We’ve recently watched the first episode of the new series called Rotten on Netflix. The episode concentrates on honey and pollination in the US. It reveals the rather shocking measures that people will go to in order to cut honey with various syrups in order to maximize their profits. It explains how huge quantities of Chinese honey is dumped on to the american market, often via an intermediary country to disguise its origin. Much of this honey is mixed with rice or corn syrup to make it go further. Some contains antibiotics that can be dangerous to humans. The program shows the elaborate testing that some imported honey goes through and explains that the tests are of limited value – they can only detect what they are testing for, other contaminants will remain undetected. The producers are always one step ahead – honey can even be filtered with incredibly fine filters in order to remove any pollen grains which would give an indication of the origin.
The episode also touches on the migratory beekeepers in the US – in February each year most bee farmers seem to take their hives to pollinate the vast almond orchards of California. They get paid well for this service, but at huge cost to the health of the honeybees.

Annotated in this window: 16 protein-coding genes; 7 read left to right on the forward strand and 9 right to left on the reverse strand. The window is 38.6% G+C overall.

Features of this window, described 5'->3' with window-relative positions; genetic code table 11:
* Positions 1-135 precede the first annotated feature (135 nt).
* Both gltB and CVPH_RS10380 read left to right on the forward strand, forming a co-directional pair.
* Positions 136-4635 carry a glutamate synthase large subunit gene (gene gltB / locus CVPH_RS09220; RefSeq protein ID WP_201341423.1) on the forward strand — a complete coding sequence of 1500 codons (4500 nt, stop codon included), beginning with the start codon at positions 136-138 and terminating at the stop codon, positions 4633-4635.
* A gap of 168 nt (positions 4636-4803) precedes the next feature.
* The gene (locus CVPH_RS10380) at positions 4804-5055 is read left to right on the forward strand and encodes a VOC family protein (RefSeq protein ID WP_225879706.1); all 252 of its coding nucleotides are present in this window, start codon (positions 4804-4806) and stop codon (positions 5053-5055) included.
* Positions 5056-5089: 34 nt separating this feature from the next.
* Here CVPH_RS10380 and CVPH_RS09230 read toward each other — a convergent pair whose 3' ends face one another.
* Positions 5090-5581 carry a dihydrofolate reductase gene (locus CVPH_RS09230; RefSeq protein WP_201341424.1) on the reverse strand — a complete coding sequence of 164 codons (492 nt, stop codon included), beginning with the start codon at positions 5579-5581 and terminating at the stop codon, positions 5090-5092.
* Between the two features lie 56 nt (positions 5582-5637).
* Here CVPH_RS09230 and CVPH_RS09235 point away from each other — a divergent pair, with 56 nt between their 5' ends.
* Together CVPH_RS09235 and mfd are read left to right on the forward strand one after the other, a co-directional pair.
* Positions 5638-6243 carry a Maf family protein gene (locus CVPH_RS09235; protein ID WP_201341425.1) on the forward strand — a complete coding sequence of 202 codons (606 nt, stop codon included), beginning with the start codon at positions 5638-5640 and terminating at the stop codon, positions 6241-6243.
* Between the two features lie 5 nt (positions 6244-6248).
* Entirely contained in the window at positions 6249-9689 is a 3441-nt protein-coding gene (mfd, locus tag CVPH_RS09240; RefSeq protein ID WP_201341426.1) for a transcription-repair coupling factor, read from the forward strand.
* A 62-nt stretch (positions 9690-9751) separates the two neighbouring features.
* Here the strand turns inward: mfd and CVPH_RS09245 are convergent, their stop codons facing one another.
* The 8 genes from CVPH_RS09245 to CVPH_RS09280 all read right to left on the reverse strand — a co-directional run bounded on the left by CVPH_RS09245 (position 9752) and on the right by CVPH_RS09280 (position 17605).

It was all rather depressing viewing, but fascinating to see how large commercial honey companies operate. It is so far removed from how we treat our bees and honey.
If you have ever wondered about large scale beekeeping, or why supermarkets are able to sell honey so cheaply (product of EU and non EU countries) then I urge you to watch this.
I’m often asked if I’d like our empty jars back – and my answer is always “YES PLEASE!”
We deliberately use labels that can be easily removed, so that once the jars have been thoroughly washed they can be reused for honey again.
We have to use new lids, so if they have been lost then we’d still like the jars.
While I was sorting out our jars of honey to take to the Fortismere Christmas Fair on Sunday I noticed that some our honey has started to set. Some people seem to have very strong preferences about whether they like set or runny honey and many people ask me about why honey goes through this process.
Nearly all honey will naturally set eventually. The time that it takes to set depends on which flowers the bees have been foraging on. Lime tree honey sets extremely slowly, whereas ivy and oil-seed-rape honey can set in the comb before the beekeeper has a chance to extract it.
Simply put, honey is a mixture of glucose and fructose. Nectar from different flowers contains different proportions of the two sugars. Setting of honey is caused by the crystallization of the glucose, so honey with a low proportion of glucose will set more slowly than one with a higher proportion.